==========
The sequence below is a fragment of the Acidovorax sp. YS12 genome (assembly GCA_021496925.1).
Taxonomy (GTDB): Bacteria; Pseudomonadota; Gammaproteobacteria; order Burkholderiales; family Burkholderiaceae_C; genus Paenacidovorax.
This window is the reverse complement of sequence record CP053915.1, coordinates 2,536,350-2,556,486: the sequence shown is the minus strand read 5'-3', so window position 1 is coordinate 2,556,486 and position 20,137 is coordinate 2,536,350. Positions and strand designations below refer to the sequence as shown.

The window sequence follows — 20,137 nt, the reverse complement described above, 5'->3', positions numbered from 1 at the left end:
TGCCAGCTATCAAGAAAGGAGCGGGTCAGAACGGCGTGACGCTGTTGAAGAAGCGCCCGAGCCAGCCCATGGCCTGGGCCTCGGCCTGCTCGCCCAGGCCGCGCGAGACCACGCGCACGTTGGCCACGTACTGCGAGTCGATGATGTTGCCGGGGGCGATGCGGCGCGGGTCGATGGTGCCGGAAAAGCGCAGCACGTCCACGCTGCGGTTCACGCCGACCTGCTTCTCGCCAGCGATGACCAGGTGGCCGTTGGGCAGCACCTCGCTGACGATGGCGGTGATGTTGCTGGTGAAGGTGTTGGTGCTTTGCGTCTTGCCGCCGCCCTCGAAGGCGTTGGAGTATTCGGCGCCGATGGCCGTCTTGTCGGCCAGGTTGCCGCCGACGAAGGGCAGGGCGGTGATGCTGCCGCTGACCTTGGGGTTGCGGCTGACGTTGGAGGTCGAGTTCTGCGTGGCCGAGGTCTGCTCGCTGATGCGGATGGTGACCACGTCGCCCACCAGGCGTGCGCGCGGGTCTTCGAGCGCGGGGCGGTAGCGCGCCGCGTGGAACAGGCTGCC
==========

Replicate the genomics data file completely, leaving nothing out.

The sequence below is a fragment of the Acidovorax sp. YS12 genome (assembly GCA_021496925.1).
Taxonomy (GTDB): Bacteria; Pseudomonadota; Gammaproteobacteria; order Burkholderiales; family Burkholderiaceae_C; genus Paenacidovorax.
This window is the reverse complement of sequence record CP053915.1, coordinates 2,536,350-2,556,486: the sequence shown is the minus strand read 5'-3', so window position 1 is coordinate 2,556,486 and position 20,137 is coordinate 2,536,350. Positions and strand designations below refer to the sequence as shown.

The window sequence follows — 20,137 nt, the reverse complement described above, 5'->3', positions numbered from 1 at the left end:
TGCCAGCTATCAAGAAAGGAGCGGGTCAGAACGGCGTGACGCTGTTGAAGAAGCGCCCGAGCCAGCCCATGGCCTGGGCCTCGGCCTGCTCGCCCAGGCCGCGCGAGACCACGCGCACGTTGGCCACGTACTGCGAGTCGATGATGTTGCCGGGGGCGATGCGGCGCGGGTCGATGGTGCCGGAAAAGCGCAGCACGTCCACGCTGCGGTTCACGCCGACCTGCTTCTCGCCAGCGATGACCAGGTGGCCGTTGGGCAGCACCTCGCTGACGATGGCGGTGATGTTGCTGGTGAAGGTGTTGGTGCTTTGCGTCTTGCCGCCGCCCTCGAAGGCGTTGGAGTATTCGGCGCCGATGGCCGTCTTGTCGGCCAGGTTGCCGCCGACGAAGGGCAGGGCGGTGATGCTGCCGCTGACCTTGGGGTTGCGGCTGACGTTGGAGGTCGAGTTCTGCGTGGCCGAGGTCTGCTCGCTGATGCGGATGGTGACCACGTCGCCCACCAGGCGTGCGCGCGGGTCTTCGAGCGCGGGGCGGTAGCGCGCCGCGTGGAACAGGCTGCC